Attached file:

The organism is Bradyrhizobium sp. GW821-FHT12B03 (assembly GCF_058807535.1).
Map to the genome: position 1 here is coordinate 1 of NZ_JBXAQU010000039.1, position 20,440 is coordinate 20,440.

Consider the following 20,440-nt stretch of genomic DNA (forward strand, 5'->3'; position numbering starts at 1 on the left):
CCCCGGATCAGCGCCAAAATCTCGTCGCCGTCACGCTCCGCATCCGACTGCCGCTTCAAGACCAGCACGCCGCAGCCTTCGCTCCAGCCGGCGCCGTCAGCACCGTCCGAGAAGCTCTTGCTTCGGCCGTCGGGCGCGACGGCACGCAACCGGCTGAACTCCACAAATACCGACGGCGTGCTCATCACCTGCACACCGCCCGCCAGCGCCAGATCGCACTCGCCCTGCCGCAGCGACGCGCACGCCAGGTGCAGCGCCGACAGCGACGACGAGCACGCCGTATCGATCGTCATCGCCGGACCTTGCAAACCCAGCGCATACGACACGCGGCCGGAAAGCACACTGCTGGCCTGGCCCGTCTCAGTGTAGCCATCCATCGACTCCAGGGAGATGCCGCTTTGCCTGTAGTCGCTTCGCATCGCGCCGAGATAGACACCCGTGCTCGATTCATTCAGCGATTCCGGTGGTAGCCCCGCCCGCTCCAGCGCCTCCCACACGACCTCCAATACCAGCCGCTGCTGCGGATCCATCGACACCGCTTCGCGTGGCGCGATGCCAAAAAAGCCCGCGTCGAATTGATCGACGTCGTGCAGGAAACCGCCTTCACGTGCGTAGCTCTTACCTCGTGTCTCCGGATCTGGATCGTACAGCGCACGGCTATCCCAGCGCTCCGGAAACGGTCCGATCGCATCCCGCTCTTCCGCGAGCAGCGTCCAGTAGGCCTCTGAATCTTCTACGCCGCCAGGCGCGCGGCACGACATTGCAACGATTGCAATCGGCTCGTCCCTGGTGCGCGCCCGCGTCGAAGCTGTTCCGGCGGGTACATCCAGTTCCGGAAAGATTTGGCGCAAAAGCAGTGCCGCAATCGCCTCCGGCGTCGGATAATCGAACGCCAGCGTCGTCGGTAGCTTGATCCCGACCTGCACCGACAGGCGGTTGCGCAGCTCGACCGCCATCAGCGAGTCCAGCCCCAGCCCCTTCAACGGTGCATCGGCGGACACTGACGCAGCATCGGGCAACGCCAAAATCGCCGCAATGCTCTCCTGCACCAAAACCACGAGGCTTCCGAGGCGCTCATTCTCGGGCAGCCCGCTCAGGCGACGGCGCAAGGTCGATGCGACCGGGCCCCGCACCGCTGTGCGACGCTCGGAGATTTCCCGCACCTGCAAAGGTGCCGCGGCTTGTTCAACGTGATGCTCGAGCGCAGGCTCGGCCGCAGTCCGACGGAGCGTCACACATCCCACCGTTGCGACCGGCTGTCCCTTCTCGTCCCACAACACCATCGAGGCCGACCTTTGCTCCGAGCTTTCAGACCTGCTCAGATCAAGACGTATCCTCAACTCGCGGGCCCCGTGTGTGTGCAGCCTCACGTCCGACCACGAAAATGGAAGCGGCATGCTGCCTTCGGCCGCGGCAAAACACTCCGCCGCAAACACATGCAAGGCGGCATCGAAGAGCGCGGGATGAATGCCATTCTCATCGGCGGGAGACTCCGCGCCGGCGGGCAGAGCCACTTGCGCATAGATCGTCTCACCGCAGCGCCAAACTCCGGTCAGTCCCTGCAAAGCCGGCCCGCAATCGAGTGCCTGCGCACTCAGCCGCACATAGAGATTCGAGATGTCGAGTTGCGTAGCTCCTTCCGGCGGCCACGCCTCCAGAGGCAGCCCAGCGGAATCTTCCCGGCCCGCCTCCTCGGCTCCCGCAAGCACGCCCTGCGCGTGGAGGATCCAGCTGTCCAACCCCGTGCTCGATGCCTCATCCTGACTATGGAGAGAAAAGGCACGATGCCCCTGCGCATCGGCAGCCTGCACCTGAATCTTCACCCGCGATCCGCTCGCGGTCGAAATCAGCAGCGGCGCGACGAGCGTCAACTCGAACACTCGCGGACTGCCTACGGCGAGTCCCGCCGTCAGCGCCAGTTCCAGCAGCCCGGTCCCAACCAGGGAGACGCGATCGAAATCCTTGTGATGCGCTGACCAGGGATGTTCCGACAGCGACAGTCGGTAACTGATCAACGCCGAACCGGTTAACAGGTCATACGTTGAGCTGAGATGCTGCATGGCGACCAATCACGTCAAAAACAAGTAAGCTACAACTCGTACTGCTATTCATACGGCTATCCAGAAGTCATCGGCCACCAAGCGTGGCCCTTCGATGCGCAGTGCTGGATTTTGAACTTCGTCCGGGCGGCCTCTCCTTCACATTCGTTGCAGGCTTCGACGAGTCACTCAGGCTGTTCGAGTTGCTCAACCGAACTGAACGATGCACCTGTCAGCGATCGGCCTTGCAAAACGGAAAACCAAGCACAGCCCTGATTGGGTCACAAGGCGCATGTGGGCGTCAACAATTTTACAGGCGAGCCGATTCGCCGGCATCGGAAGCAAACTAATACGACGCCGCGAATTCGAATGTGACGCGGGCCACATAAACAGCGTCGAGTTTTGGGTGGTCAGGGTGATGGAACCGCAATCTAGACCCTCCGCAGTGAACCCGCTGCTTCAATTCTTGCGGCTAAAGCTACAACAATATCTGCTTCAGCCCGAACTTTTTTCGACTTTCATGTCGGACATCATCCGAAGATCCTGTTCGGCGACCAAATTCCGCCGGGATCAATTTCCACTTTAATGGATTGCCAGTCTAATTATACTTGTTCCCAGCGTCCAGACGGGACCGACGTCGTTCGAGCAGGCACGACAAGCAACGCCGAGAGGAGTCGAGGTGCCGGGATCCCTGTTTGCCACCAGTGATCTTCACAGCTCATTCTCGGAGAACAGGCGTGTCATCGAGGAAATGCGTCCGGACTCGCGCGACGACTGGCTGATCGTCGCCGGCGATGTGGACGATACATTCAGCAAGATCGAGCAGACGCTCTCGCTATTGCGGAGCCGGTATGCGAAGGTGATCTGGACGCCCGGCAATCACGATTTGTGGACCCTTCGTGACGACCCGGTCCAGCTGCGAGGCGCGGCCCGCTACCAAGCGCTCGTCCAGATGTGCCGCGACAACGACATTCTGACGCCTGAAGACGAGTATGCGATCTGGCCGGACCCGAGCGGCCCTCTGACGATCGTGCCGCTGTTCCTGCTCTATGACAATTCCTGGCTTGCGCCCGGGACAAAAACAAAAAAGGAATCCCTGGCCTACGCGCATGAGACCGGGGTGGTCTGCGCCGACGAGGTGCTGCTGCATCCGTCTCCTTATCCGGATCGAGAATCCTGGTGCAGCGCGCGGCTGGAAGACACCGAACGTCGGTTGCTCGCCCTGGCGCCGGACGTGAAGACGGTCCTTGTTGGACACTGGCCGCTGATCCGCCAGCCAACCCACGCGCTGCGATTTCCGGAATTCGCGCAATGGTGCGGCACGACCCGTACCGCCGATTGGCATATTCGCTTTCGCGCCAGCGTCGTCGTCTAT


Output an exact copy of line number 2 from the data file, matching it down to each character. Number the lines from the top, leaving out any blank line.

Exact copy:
Map to the genome: position 1 here is coordinate 1 of NZ_JBXAQU010000039.1, position 20,440 is coordinate 20,440.